Image by Maruf Rahman from Pixabay 

Can you imagine a world without human beings? Who would have utilised the resources and created a social and cultural environment? The people are important to develop the economy and the society. The people make and use resources and are themselves resources with varying quality. Coal was a piece of rock until people were able to invent technology to obtain it and make it a 'resource'. Natural events, like a flood or a Tsunami, become a 'disaster' only when they affect a crowded village or a town.

Hence, the population is the pivotal element in social studies. It is the point of reference from which all other elements are observed and from which they derive significance and meaning. Resources calamities' and 'disasters' are all meaningful only in relation to human beings. Their numbers, distribution. growth and characteristics or qualities provide the basic background for understanding and appreciating all aspects of the environment.

Human beings are producers and consumers of the earth's resources. Therefore, it is important to know how many people are there in a country, where they live, how and why their numbers are increasing, and their characteristics. The census of India provides us with information regarding the population of our country.

We are primarily concerned with three major questions about population:

  • Population size and distribution: How many people are there and where are they located?
  • Population growth and processes of population change: How has the population grown and changed through time?
  • Characteristics or qualities of the population: What are their age, sex composition, literacy levels, occupational structure, and health conditions?

Rapid population growth makes it more difficult for low-income and lower-middle-income countries to afford the increase in public expenditures on a per capita basis that is needed to eradicate poverty, end hunger, and malnutrition, and ensure universal access to health care, education, and other essential services

Population growth will lead to economic growth with more people able to produce more goods. It will lead to higher tax revenues which can be spent on public goods, such as health care and environmental projects. The obvious evaluation is to say, the crucial thing is not GDP, but GDP per capita.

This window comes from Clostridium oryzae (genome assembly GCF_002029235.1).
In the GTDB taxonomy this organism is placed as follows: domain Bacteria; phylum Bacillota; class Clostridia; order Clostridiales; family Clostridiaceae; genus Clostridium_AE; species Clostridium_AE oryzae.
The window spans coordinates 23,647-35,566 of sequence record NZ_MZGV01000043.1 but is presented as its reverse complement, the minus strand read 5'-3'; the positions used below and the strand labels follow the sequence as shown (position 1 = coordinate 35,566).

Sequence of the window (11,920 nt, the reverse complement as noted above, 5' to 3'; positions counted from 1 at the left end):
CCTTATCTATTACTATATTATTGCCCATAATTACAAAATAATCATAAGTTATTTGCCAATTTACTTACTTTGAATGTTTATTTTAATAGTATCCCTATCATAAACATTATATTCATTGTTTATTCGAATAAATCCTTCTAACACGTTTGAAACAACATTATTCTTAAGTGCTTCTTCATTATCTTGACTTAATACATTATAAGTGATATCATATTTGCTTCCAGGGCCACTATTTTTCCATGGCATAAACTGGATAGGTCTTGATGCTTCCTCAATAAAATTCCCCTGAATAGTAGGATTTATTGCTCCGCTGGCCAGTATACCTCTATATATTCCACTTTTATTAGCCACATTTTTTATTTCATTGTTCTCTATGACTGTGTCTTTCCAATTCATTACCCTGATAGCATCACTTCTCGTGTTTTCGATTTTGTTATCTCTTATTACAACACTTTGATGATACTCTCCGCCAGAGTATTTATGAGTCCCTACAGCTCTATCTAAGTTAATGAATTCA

The relationship between population growth and economic growth is controversial. This article draws on historical data to chart the links between population growth, growth in per capita output, and overall economic growth over the past 200 years. Low population growth in high-income countries is likely to create social and economic problems while high population growth in low-income countries may slow their development. International migration could help to adjust these imbalances but is opposed by many. Drawing on economic analyses of inequality, it appears that lower population growth and limited migration may contribute to increased national and global economic inequality.

Identifying the size, structure, and distribution of a population is essential for planning development-related works. Without knowing where people are located, governments and policymakers cannot improve/ expand access to health, transportation, energy, and other services.

Human population growth challenges efforts toward sustainability. People who are concerned about the environment, development, and sustainability are in a position to stress the importance of the human population and to encourage people to choose small family size

Population data is essential for planning purposes. Any country needs to know the size and composition of its population – around age and sex structure, among other factors. Knowledge about distribution is important, too: where do people live and work? That helps to plan how many schools, clinics, hospitals, and jobs a country needs.

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